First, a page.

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Question about Eugene Pallette as Friar Tuck in ROBIN HOOD...


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#1 of 13 OFFLINE   Dick

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Posted March 01 2005 - 01:53 PM

Was that actor's voice for real? In as many films as I've seen (and especially HEARD) him, I can't help but think the voice is a put-on. I can imitate it pretty faithfully with not much effort. Was this the actor's way of being distinctive and winning notice and being remembered? I've looked at various sites on the net and no one addresses this, except to say he has a "croaky" voice. Anyone know?

#2 of 13 OFFLINE   Mike_S

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Posted March 01 2005 - 02:36 PM

I can't really shed any more light on this other than to say that the same actor played the role of a Spanish priest in the Tyronne Power movie, The Mark of Zorro and he certainly had the 'gravelly' voice in that one as well. My guess is that it was his natural voice. Very distinctive. It's great that you can mimic his voice. If I tried that, I'd go into a coughing fit! -Mike
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#3 of 13 OFFLINE   Paul Bond

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Posted March 02 2005 - 02:03 AM

I've seen him in at least two other movies (My Man Godfrey - the William Powell version, and another William Powell movie - The Kennel Murder Case). That is (or was) his real 'speaking' voice. Note this item from IMDB.COM: "Gargantuan-bellied, frog-voiced character actor who was a staple in forties movies." Bond. Paul Bond.

#4 of 13 OFFLINE   Robert Crawford

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Posted March 02 2005 - 02:35 AM

I've seen him in a number of films and his voice is always the same. Crawdaddy

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#5 of 13 OFFLINE   Dick

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Posted March 02 2005 - 03:20 AM

As have I, but I still wonder if the voice was a put-on, in the same was that Harpo Marx's muteness was.

#6 of 13 OFFLINE   LaurenceGarvey

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Posted March 02 2005 - 03:27 AM

No, he talked that way.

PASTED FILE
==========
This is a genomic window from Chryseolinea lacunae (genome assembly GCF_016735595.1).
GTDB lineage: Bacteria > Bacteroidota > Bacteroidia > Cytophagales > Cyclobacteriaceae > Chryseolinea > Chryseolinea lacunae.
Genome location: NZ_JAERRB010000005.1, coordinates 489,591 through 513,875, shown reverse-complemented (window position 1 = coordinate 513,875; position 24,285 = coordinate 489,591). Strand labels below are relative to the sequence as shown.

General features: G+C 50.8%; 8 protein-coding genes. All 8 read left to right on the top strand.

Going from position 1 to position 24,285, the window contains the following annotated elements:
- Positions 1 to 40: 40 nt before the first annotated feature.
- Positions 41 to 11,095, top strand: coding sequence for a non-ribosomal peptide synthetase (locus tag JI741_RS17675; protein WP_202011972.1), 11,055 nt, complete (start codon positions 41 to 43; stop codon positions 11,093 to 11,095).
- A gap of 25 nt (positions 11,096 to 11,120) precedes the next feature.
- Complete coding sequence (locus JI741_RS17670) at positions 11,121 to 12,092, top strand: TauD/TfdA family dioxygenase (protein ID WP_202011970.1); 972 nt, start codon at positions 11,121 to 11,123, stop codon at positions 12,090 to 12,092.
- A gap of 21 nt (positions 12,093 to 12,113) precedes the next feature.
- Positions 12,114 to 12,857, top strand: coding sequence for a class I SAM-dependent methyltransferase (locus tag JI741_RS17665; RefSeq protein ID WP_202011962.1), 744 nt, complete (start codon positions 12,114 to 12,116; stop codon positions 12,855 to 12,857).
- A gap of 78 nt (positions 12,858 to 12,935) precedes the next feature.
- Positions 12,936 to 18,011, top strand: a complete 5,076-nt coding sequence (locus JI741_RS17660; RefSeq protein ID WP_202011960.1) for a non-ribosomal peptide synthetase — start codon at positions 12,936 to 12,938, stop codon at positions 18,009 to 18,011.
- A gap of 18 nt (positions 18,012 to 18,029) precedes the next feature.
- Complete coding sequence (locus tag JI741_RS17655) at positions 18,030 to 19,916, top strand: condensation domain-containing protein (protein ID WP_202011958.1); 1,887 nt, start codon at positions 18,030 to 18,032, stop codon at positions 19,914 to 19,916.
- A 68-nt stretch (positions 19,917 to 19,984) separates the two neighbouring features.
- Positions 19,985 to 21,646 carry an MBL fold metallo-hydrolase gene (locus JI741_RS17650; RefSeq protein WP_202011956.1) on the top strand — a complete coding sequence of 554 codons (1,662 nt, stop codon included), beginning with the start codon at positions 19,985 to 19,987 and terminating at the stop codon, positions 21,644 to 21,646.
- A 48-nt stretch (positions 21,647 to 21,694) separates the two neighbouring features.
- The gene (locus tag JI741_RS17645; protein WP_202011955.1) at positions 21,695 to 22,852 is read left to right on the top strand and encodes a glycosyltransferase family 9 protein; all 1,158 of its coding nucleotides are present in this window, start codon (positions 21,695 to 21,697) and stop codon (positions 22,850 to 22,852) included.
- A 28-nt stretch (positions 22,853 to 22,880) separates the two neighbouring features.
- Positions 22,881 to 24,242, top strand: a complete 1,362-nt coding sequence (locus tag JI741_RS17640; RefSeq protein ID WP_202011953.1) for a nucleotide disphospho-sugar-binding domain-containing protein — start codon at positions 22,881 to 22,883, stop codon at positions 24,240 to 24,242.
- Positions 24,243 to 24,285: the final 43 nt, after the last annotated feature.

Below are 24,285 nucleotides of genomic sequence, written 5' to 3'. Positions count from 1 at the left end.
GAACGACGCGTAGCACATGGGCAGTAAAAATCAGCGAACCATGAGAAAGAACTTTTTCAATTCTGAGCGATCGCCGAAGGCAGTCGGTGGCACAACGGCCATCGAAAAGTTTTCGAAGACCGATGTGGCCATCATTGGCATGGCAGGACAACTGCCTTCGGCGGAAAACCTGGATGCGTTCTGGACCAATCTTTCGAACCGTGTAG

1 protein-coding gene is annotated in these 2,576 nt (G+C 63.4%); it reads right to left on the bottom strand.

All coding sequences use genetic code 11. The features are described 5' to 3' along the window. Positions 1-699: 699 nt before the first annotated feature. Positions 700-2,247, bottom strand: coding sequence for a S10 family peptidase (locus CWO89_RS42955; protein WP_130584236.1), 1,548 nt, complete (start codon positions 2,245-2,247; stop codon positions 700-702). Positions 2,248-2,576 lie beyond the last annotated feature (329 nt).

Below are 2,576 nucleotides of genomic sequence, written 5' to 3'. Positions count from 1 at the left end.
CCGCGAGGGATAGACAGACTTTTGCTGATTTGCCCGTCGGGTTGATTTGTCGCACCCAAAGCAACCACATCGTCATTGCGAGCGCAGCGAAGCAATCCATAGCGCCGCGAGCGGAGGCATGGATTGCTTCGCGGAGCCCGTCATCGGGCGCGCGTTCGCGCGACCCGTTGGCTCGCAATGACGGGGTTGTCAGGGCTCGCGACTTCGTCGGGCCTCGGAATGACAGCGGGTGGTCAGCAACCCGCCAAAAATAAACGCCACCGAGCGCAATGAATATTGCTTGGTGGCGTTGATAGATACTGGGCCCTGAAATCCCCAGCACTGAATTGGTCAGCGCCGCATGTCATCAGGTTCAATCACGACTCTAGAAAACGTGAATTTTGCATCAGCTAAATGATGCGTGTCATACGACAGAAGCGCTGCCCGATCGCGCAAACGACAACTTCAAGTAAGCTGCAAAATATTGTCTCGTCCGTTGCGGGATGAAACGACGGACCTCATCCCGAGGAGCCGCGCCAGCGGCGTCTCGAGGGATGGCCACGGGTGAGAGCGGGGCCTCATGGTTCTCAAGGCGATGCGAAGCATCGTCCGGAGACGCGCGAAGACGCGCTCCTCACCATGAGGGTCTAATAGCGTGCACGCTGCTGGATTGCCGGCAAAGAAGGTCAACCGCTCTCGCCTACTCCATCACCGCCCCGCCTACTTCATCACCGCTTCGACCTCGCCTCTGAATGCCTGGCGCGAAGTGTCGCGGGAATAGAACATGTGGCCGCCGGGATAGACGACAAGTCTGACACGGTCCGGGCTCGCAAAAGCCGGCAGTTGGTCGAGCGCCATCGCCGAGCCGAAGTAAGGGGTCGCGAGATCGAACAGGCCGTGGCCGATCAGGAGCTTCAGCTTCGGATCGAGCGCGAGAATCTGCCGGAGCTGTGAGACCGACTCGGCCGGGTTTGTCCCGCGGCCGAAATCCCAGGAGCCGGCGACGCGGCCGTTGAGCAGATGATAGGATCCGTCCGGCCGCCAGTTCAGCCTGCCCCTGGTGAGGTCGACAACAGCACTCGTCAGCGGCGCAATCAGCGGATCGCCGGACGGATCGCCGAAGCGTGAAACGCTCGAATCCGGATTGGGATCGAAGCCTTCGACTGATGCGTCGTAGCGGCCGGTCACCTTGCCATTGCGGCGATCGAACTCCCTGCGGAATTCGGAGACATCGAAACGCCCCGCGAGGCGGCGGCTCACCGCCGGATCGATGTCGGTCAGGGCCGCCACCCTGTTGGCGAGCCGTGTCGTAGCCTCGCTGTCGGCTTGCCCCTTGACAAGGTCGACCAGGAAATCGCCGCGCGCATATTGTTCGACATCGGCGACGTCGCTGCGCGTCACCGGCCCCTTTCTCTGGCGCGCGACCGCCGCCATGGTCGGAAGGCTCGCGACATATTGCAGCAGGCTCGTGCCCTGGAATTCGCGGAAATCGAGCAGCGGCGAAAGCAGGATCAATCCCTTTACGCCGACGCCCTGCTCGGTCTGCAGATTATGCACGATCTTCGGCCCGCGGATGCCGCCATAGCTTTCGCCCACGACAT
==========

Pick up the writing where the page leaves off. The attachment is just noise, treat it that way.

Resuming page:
#7 of 13 ONLINE   Steve...O

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Posted March 02 2005 - 02:26 PM

Real voice although he wasn't always so gargantuan-bellied. His career dated from the silent era, and in his early films he sports a much trimmer figure. Makes you wonder if he spent too much time at the Warners commissary/bar. One of the all time great character actors. Steve
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#8 of 13 OFFLINE   Lew Crippen

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Posted March 03 2005 - 12:47 AM

I thought he was at his best in The Lady Eve as Henry Fonda’s father--a role not unlike the one he played in My Man Godfrey. Very funny—and his voice was exactly the same. That couch has been there 15 years and no one ever tripped over it before.
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#9 of 13 OFFLINE   Robert Crawford

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Posted March 03 2005 - 03:31 AM

Pallette played many funny characters and his voice was unique, but evidently his real life was much different. I read in a film book on actors that he was blacklisted by the major studios in the late 1940s because of his views on facism and racism. Thus, he was reduced to working for small studios on poverty row before his death in 1954. Crawdaddy

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#10 of 13 OFFLINE   george kaplan

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Posted March 03 2005 - 04:09 AM

Pro or anti?
"Movies should be like amusement parks. People should go to them to have fun." - Billy Wilder

"Subtitles good. Hollywood bad." - Tarzan, Sight & Sound 2012 voter.

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#11 of 13 OFFLINE   Robert Crawford

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Posted March 03 2005 - 08:22 AM

He wasn't preaching about loving thy brother. Crawdaddy

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#12 of 13 OFFLINE   Patrick McCart

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Posted March 03 2005 - 02:07 PM

That's apparently his real voice... The "Breakdowns of 1938" blooper reel (found among the dozens of bonus features on the Adventures of Robin Hood 2-disc SE) has a few outtakes with Pallette. When gets out of character (in more ways in one, being that he was supposed to be a friar), his voice remains the same.

#13 of 13 OFFLINE   george kaplan

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Posted March 03 2005 - 02:15 PM

That's a real shame about his politics. Posted Image
"Movies should be like amusement parks. People should go to them to have fun." - Billy Wilder

"Subtitles good. Hollywood bad." - Tarzan, Sight & Sound 2012 voter.

"My films are not slices of life, they are pieces of cake." - Alfred Hitchcock"My great humility is just one of the many reasons that I...




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